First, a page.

52. In addition to ISIL violations of human rights, UNAMI continued to receive reports that anti-ISIL armed groups and militias were perpetrating extrajudicial killings of captured ISIL fighters and associated armed groups, abducting civilians, looting and other crimes. Members of the Sunni community were particularly affected. On 21 February, popular mobilization forces beheaded three ISIL members taken captive, tied their bodies to vehicles and dragged them through the streets of Samarra in Salah al-Din.

53. On 28 March, the United Nations High Commissioner for Human Rights, Zeid Ra'ad Al Hussein, delivered a report to the Human Rights Council documenting crimes committed by ISIL and by other armed groups.

54. The ongoing armed conflict and acts of terrorism continued to detrimentally affect children in Iraq. The Task Force on Children and Armed Conflict, co-chaired by UNAMI and the United Nations Children's Fund (UNICEF), documented 26 incidents negatively affecting children during the reporting period. Acts of terrorism and armed conflict, particularly crossfiring, indiscriminate shelling and improvised explosive devices, claimed at least 23 child casualties (7 killed and 16 injured), although many cases of child casualties may go unreported. In addition, there was a marked increase in the number of reports received by UNAMI of child recruitment by ISIL in all areas under its control, as well as by pro-Government militias in all conflict-affected areas, including in Baghdad and Basra.

55. On 5 March, the United Nations Gender Task Force, led by the United Nations Entity for Gender Equality and the Empowerment of Women (UN-Women), launched its "Lets Save Our Women and Girls" campaign. The project, which was established in collaboration with the State Ministry for Women Affairs and the Kurdistan High Council of Women, marked the celebration of International Women's Day 2015 in Iraq. The campaign calls for action to support internally displaced women and girls, alleviate their suffering and protect their dignity.

56. During the reporting period, UNDP continued to enhance the capacity of national and regional government institutions to ensure their meaningful and effective participation in monitoring the human rights situation in Iraq. A total of 91 commissioners and core staff (62 male and 29 female) received training on the documentation of human rights violations, report writing, strategic planning and investigations.

D. Camp New Iraq and Camp Hurriya

57. UNAMI continues to monitor the human rights and humanitarian situation of the residents of Camp Hurriya and to facilitate solutions to camp management issues between the Government of Iraq and representatives of camp residents.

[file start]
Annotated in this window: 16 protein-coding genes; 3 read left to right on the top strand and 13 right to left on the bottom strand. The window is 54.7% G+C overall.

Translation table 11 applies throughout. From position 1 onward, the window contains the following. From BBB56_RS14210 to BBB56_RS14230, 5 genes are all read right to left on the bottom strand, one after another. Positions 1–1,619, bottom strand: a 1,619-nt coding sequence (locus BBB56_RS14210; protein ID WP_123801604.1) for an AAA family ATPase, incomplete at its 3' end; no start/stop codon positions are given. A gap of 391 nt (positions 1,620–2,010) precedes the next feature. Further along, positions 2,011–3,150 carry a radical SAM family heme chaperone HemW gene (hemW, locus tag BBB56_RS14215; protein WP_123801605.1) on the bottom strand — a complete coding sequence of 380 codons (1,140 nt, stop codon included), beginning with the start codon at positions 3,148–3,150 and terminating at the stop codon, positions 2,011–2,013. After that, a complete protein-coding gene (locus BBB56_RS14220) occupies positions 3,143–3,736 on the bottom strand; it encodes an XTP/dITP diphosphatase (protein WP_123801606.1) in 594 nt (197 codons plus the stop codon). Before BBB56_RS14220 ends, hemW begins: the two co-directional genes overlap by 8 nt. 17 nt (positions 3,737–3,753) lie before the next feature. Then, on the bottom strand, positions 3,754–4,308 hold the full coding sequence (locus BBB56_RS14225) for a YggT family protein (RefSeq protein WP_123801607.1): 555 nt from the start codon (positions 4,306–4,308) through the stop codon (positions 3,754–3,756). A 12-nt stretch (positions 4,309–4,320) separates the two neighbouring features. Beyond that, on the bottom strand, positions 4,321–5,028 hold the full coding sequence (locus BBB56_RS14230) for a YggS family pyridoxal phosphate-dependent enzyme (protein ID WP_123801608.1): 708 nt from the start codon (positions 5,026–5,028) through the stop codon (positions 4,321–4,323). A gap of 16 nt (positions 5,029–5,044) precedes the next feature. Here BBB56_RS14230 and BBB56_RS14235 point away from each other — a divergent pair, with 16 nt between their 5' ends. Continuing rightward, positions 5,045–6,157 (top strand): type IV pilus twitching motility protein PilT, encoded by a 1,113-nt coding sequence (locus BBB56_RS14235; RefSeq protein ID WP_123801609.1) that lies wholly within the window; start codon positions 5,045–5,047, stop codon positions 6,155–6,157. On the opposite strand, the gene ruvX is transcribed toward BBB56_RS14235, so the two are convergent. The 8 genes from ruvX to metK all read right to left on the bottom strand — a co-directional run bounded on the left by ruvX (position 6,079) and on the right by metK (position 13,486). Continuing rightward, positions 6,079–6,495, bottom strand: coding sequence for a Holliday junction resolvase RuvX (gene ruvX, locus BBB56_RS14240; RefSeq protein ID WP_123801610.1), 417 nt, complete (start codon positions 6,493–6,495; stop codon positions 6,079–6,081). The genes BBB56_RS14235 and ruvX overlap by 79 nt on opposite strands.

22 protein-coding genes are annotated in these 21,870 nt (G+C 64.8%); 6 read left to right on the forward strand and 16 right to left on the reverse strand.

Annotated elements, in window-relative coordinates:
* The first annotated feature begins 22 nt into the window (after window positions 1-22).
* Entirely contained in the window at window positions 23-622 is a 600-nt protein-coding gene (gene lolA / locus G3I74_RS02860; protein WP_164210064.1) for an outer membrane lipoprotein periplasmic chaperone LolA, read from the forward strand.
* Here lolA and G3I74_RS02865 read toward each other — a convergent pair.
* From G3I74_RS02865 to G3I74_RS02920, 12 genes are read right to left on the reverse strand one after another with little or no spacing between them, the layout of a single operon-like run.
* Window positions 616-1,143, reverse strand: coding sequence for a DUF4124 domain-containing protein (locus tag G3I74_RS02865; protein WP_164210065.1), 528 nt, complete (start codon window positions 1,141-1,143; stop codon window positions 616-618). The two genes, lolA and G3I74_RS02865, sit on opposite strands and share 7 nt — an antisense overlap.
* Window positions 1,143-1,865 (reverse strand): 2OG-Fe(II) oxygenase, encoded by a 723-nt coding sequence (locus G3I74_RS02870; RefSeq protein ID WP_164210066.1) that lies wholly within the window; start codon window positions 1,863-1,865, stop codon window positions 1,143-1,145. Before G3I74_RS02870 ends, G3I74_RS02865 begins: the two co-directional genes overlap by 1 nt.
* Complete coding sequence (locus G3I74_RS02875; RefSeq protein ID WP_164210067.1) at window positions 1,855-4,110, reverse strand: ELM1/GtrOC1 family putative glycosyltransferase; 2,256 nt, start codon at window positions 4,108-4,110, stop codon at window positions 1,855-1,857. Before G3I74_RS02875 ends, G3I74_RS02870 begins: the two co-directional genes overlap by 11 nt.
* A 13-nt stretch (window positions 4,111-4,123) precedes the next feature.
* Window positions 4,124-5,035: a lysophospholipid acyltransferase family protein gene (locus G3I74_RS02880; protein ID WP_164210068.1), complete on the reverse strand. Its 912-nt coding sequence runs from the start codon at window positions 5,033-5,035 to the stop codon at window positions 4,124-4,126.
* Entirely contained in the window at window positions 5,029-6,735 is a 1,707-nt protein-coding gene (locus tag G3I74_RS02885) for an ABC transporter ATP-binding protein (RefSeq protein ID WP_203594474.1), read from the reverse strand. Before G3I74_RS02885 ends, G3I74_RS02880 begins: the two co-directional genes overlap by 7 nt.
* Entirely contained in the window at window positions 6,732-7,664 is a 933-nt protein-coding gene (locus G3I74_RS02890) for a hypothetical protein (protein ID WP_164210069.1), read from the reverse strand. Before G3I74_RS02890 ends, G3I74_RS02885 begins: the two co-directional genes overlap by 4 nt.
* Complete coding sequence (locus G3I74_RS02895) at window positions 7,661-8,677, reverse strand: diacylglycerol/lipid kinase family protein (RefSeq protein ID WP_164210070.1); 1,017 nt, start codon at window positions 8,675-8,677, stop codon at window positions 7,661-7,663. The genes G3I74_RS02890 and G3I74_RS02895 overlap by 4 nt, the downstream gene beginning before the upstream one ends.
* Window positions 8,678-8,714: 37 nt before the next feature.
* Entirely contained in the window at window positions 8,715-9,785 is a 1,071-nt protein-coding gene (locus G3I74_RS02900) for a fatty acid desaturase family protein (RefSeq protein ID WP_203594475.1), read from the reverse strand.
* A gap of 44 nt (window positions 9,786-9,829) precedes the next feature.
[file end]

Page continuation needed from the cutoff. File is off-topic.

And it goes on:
58. On 11 February, my Deputy Special Representative for Political Affairs and my Special Envoy on the relocation of Camp Hurriya residents, Jane Holl Lute, attended a high-level meeting organized in Geneva by the Office of the United Nations High Commissioner for Refugees (UNHCR) on the relocation of residents of Camp Hurriya. My Special Envoy and UNHCR continue to work together to seek durable solutions for the residents through consular and humanitarian channels. As of 14 April, 637 persons had been relocated outside Iraq; 30 had left for Albania through an independent channel; 124 had been relocated through consular readmission to nine countries (Belgium, Denmark, Germany, Italy, the Netherlands, Norway, Spain, Sweden and the United Kingdom); 450 had been relocated through humanitarian admission to four countries (Albania, Italy, Switzerland and the United States); and 33 had been resettled in five countries (Denmark, Finland, Norway, Sweden and the United Kingdom). In addition to these cases, three persons from the temporary transit location had been accepted by two countries and are awaiting departure from Iraq and 1,121 requests remain pending with 18 countries through the humanitarian, relocation and consular streams. Aside from the above successful relocations, 2,475 persons remain in Iraq, of which 2,469 reside in Camp Hurriya and 6 in accommodations in a Baghdad hotel.

E. Humanitarian assistance, reconstruction and development

59. More than five million people are estimated to require humanitarian assistance in Iraq, including 2.6 million internally displaced persons living in 2,900 locations. Nearly half of all displaced are children. Close to 30 per cent of displaced households are in critical situations, housed in abandoned or unfinished buildings, makeshift structures, schools and mosques; only 9 per cent are living in camps. Hundreds of thousands of Iraqi families have opened their homes to the displaced. As the crisis continues into a second year, conditions for these families are rapidly worsening. Food insecurity has doubled during the reporting period, impacting an estimated 4.4 million Iraqis. In the Kurdistan region, the overall poverty rate has doubled. The Syrian refugee population in Iraq has continued to increase, with 150 to 200 persons arriving in Iraq per day. UNHCR reports that 247,861 refugees are currently seeking safety in Iraq, of which 93,000 live within the 10 camps across the Kurdistan Region.